I Wore White

I wore white.
Impressive interview. 
As usual. 

I make them laugh and laugh. 

My patient told me, “you are great at what you do.”
A patient.
Drugs and rope, his ticket in. 
Two hundred and fifty pounds lost to a shower rod.

The nurses laugh.
Can’t cope.

Weak and stupid, 
Can’t kill himself right.

Not his first time
In hospital restraints.

I didn’t say,

I ate my pills for breakfast and
hid my demon today.

I didn’t say, 

I’m glad my dad failed,
in the garage.

I didn’t say, 

He’s too smart to 
Kill himself right.

Code blue came to us,
Most experienced, 
I led the team. 

I didn’t say,
I once had a ticket. 

I wore white.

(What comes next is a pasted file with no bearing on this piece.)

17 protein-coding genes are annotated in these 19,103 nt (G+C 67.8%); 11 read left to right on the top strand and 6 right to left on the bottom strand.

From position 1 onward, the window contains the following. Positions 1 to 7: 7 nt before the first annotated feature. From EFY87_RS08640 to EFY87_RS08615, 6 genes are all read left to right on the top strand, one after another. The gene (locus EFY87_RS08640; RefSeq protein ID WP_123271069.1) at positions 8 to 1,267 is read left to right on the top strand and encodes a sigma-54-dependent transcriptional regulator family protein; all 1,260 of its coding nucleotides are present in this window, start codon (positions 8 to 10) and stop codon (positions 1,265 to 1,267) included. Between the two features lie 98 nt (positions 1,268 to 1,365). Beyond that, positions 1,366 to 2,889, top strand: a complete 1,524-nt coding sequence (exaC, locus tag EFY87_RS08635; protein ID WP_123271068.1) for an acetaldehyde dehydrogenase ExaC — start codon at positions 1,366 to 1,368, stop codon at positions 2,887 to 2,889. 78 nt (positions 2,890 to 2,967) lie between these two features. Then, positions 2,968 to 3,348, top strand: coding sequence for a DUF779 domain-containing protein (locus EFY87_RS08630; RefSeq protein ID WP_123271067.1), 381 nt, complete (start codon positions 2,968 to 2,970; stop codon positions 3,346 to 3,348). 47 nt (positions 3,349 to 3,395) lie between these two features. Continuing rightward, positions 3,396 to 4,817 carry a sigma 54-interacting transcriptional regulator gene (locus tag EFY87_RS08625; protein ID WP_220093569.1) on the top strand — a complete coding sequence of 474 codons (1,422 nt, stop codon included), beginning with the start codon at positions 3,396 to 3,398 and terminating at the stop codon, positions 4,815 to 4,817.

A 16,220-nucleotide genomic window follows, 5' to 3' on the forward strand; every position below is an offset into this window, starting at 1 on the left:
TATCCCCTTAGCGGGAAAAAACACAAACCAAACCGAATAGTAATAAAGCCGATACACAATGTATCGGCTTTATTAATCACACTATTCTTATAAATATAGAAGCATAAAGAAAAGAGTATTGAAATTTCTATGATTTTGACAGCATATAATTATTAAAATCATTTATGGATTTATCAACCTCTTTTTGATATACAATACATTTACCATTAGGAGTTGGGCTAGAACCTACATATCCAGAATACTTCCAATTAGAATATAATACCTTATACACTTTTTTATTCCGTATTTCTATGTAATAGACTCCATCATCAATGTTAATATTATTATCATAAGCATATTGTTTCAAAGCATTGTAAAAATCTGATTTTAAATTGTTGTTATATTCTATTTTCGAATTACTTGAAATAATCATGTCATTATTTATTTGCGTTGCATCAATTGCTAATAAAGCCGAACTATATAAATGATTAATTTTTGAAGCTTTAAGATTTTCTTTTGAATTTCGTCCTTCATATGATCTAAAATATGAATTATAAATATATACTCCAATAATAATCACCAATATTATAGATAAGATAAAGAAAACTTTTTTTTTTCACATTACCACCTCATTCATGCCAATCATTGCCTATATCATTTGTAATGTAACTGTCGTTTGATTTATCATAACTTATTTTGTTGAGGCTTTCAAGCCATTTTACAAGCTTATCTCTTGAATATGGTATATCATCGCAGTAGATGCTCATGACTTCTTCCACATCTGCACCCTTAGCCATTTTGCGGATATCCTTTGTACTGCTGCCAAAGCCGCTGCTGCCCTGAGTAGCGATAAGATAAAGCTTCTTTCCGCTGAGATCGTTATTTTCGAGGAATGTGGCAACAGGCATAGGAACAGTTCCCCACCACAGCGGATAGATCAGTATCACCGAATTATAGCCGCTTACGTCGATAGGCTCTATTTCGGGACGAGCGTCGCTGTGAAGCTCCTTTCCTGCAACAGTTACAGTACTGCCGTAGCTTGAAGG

Like gelotanous globs, his eyes are stuck partially open by the edema. She stares at the figure. The swollen man’s head has purple tinged ears. Blood stains the sheets.

The words of the surgeon echo distantly in her head; “he is stable.”

She slinks to the bathroom for refuge, and a figure with sunken cheeks and blood red eyes reflects in the mirror.

She wonders if the man with coarse leathery hands will ever hold hers delicately again. But a claw grips her heart like a vice.